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Wine Review: Spanish winemakers learn to balance quality, pricing

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When wines are spoken about in general conversation, the wines in question would usually be French or Californian. However, many other countries produce good wines that are often left in the shadows.

Among those rarely talked about are the wines of Spain, and there is a good reason for that. Up to the beginning of the last century, Spanish wines were poor quality and many were downright rotten.

In the 1860s, when the Great Wine Blight hit France, Spain was still unaffected and many of the French grape growers headed south, settling in the northern part of Spain at the foothills of the Pyrenees mountains. These expatriate French vintners began to make wine from local grapes with the techniques they used to make their wine of old in France. What they produced was, at best, poor.

Many of these vintners had brought cuttings from their former home and were waiting until those vines matured. However, the damage had been done and wines from Spain were looked on as weak imitations of the real thing. Additionally, the Spanish cost of living was much lower than the other wine-producing countries, so their prices were much lower, giving the impression of an inferior product.

Time and modern winemaking has changed all of that. Spain now produces some world-class wines, both from their native grapes and the vines brought over by the French. Today, the only problem that still remains is the question of price. Again, due to the cost of living and manufacturing, Spanish wines are still in the very affordable price range and, if I may put my head on the chopping block, they offer excellent quality for the money. I have picked out several that I feel are worthy of your interest.

Bodegas Castillo de Monjardin 2017 Pinot Noir ($12)
Putting a pinot noir in front of me is like waving a red flag in front of a bull; not a good move. I am very critical of this variety. The Bodegas Castillo de Monjardin Pinot Noir comes from a country that's not very well known for growing this variety. This pinot noir displays all of the classical flavors and substance one would expect, while retaining its Spanish characteristics by displaying that earthy element that marks it as definitely coming from Spain. The flavor is powerful, and the wine is enjoyable. It can accompany a broad spectrum of foods and is certainly worth more than its very reasonable price.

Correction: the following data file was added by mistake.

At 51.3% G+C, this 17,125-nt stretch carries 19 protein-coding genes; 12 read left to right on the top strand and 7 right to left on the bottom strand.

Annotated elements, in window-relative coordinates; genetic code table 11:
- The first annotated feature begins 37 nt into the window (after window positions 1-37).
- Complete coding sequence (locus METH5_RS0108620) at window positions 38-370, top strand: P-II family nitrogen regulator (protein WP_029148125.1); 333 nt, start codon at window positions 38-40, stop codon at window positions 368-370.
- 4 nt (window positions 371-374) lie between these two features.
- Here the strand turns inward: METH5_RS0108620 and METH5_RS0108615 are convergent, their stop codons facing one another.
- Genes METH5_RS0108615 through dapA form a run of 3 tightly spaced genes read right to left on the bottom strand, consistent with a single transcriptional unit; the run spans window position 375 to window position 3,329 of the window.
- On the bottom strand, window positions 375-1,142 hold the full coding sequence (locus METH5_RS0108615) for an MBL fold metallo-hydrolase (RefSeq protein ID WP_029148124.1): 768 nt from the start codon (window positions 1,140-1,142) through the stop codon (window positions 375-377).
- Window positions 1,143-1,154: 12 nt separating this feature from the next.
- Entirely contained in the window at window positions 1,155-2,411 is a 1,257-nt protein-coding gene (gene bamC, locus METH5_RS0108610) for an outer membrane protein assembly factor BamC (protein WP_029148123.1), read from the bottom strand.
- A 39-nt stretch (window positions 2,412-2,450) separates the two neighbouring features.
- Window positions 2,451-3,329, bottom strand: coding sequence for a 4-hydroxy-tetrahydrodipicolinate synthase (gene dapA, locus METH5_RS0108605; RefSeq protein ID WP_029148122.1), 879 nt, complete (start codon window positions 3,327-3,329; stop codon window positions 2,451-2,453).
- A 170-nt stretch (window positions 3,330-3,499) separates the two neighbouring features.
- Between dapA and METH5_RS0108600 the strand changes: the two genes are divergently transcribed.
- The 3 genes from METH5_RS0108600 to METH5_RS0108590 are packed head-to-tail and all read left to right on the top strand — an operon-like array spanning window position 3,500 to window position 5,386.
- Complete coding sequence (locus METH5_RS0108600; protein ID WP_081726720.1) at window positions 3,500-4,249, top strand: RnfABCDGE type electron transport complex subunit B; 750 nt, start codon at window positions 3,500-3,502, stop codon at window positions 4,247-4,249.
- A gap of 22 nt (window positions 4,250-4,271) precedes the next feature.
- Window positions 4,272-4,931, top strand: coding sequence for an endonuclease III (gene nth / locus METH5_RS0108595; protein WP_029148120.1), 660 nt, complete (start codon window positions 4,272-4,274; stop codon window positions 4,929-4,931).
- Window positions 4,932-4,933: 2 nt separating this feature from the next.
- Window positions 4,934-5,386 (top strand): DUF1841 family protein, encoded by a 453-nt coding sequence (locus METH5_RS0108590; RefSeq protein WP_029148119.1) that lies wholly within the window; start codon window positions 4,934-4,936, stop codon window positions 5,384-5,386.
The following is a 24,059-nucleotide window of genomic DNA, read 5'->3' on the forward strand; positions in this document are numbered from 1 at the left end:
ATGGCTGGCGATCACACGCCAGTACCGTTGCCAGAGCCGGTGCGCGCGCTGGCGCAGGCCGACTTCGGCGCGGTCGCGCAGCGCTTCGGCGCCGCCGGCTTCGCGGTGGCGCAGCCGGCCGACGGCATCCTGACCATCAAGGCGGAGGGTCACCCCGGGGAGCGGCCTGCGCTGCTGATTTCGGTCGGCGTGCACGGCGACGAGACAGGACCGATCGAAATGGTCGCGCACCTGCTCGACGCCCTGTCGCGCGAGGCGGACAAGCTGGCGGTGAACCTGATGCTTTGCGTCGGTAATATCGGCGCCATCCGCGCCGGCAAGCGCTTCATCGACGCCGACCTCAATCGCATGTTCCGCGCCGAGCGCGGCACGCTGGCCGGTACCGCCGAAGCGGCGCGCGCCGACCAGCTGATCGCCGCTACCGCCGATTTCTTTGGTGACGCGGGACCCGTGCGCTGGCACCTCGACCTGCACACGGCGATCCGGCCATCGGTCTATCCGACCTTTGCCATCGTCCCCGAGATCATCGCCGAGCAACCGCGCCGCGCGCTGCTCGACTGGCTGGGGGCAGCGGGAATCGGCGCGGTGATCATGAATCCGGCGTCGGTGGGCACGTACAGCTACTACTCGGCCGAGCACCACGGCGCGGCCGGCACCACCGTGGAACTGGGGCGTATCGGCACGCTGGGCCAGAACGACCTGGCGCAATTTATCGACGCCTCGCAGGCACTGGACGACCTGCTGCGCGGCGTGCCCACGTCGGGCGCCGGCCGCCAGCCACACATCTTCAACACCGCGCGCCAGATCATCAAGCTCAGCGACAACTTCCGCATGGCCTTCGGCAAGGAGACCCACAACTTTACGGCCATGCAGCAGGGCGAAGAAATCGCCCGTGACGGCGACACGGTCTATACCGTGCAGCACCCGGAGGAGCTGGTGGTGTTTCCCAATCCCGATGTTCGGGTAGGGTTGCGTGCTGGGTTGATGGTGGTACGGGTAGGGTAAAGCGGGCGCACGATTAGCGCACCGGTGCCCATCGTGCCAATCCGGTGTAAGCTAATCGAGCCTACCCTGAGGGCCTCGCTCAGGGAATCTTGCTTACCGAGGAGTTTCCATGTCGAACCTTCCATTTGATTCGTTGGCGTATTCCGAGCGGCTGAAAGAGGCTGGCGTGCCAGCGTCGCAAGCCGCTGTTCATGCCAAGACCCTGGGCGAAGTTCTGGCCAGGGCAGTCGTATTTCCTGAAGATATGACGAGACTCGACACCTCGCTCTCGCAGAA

Bodegas Inurrieta Mimao Garnacha ($12)
This truly Spanish wine has been made from garnacha grapes, or as they are known in France and California, grenache. Garnacha produces wines with high concentrations of fruit, tannin and acids. Its flavors are most typically currant, cherry and raisin, and its aromas are of black pepper, menthol and licorice. This very well made wine also has a long and complex finish. It will be a sure hit when served with almost any Spanish fare, such as tapas as well as some of the more highly seasoned Italian dishes and, of course, all of the Mexican foods.

Bodegas Nekeas Vega Sindoa Barrel Fermented Chardonnay ($12)
The operative phrase in this name is barrel fermented. It represents a traditional and more costly way of producing a chardonnay. As you might expect, there will be oak in this wine, and there is, but in refined amounts that does not overpower or eliminate the true chardonnay flavors and aromas but rather enhances them. This wine is heavy with the aroma of pear, apple, apricot and pineapple, with notes of spice, cinnamon and clove in the background. These fruit aromas carry over to the taste, where they are intertwined with the oak and vanilla and end in a fruity creamy mouth feel. The wine is a great buy for the quality offered.

Wine columnist Bennet Bodenstein can be reached at frojhe1@att.net.

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